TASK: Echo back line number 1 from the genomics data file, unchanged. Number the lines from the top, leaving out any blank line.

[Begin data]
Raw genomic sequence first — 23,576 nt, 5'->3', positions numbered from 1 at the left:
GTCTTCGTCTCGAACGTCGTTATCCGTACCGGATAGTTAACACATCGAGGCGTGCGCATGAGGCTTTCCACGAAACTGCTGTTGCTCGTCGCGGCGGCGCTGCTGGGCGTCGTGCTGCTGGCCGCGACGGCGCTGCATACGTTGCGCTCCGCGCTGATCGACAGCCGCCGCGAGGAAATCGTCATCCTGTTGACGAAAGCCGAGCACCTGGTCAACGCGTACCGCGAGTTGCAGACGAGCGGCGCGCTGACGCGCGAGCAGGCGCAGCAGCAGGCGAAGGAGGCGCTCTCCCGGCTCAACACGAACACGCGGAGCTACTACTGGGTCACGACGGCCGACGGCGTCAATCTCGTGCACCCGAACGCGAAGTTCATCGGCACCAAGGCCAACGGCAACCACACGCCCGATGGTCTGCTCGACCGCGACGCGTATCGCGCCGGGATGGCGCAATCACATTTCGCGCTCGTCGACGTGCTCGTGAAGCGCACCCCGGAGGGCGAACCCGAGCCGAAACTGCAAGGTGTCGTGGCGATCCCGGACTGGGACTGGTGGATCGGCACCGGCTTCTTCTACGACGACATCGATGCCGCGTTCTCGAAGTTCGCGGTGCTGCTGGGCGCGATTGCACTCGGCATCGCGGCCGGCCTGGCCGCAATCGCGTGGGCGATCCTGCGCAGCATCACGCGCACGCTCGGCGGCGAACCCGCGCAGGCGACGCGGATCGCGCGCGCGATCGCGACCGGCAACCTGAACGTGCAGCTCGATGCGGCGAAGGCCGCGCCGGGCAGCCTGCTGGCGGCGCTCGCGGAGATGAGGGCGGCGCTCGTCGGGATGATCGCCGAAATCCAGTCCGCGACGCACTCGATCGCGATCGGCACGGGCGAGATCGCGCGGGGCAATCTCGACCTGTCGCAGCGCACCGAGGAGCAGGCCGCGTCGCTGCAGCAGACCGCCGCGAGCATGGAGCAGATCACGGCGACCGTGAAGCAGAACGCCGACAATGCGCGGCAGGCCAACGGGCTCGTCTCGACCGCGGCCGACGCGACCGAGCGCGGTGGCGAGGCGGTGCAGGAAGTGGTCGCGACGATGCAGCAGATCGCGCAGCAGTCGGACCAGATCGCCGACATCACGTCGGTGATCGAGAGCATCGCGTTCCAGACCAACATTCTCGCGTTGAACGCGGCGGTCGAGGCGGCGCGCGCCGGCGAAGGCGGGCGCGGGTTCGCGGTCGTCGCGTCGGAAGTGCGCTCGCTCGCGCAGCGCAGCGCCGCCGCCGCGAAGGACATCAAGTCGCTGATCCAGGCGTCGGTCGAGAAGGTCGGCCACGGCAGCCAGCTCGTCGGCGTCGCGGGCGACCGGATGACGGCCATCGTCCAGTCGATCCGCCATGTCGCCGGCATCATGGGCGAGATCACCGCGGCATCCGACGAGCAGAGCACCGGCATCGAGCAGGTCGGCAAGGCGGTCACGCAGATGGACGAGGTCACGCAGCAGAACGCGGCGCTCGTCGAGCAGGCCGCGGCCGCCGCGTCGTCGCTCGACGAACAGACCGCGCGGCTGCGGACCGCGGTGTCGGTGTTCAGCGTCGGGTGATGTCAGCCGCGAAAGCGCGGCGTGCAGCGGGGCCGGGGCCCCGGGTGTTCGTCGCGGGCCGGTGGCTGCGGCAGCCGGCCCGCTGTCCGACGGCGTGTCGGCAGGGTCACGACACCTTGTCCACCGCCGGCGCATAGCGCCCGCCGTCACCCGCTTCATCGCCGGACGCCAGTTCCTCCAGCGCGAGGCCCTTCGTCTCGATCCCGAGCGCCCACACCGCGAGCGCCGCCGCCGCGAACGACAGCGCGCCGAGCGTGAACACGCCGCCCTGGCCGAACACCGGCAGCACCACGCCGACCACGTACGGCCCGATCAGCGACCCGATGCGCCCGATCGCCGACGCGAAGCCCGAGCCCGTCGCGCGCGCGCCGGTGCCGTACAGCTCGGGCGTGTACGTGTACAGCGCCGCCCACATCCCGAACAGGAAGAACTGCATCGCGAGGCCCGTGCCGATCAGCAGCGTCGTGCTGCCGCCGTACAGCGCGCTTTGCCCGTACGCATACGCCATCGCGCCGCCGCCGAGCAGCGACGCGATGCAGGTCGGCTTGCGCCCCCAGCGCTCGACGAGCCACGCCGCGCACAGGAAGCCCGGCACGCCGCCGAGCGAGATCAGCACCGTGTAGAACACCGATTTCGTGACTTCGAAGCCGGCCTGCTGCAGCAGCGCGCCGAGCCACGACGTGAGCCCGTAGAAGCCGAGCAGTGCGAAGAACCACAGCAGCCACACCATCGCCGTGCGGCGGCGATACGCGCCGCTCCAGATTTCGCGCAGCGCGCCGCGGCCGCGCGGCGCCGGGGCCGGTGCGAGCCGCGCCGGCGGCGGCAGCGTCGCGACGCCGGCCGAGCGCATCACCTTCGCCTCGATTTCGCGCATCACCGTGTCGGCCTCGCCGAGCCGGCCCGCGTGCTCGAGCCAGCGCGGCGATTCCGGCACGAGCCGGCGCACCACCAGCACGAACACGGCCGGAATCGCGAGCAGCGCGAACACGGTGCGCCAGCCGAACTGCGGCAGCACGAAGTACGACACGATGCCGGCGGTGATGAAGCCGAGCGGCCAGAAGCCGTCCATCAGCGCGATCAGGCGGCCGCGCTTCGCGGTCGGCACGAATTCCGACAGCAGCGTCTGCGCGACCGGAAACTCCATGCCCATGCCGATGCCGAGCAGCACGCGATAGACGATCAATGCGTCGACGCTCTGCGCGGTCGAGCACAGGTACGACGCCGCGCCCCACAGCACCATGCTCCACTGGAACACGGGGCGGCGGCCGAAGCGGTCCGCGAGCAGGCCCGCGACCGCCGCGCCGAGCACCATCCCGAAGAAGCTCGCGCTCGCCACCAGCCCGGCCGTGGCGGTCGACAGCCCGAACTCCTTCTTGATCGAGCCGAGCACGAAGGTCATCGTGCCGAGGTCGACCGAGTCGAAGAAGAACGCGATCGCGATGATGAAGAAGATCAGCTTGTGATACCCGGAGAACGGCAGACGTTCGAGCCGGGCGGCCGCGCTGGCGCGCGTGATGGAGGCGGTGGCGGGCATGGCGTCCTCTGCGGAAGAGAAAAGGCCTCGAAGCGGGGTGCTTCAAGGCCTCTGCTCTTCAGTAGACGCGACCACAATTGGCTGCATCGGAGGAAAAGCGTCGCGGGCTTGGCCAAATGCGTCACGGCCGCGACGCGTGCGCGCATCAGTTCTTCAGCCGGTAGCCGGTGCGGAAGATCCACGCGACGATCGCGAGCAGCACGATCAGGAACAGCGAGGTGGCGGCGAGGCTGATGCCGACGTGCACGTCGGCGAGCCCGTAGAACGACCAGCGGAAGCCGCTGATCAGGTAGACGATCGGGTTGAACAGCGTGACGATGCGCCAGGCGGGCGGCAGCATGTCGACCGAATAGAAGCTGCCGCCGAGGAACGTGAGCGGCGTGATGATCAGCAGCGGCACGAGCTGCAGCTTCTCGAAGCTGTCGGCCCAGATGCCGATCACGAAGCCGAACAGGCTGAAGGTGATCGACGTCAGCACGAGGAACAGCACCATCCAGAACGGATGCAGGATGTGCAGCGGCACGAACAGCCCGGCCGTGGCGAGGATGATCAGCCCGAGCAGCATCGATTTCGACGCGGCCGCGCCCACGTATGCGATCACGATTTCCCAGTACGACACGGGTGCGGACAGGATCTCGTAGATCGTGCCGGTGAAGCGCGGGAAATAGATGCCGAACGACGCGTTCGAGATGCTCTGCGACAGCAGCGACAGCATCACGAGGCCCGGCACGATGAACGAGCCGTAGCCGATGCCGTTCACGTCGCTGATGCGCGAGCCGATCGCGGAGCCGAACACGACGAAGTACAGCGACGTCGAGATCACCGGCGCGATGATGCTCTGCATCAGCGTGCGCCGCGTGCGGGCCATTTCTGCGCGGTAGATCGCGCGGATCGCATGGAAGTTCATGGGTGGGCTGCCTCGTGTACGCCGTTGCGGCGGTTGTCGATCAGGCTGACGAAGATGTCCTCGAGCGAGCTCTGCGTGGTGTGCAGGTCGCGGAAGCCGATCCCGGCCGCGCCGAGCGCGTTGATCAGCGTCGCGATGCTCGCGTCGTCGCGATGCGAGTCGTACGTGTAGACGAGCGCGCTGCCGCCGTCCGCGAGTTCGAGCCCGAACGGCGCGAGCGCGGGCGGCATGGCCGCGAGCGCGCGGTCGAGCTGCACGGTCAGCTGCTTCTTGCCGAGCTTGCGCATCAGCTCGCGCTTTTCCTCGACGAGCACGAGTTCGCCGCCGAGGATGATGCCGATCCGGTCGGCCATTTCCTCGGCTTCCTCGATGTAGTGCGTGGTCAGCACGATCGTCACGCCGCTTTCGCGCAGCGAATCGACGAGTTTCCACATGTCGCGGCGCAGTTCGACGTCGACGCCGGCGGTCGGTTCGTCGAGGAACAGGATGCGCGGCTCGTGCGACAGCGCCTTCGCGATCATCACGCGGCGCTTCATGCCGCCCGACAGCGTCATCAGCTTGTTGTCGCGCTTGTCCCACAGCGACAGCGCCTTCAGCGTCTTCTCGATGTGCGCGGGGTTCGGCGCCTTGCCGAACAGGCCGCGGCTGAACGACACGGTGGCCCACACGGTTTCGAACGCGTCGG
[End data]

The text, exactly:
Raw genomic sequence first — 23,576 nt, 5'->3', positions numbered from 1 at the left: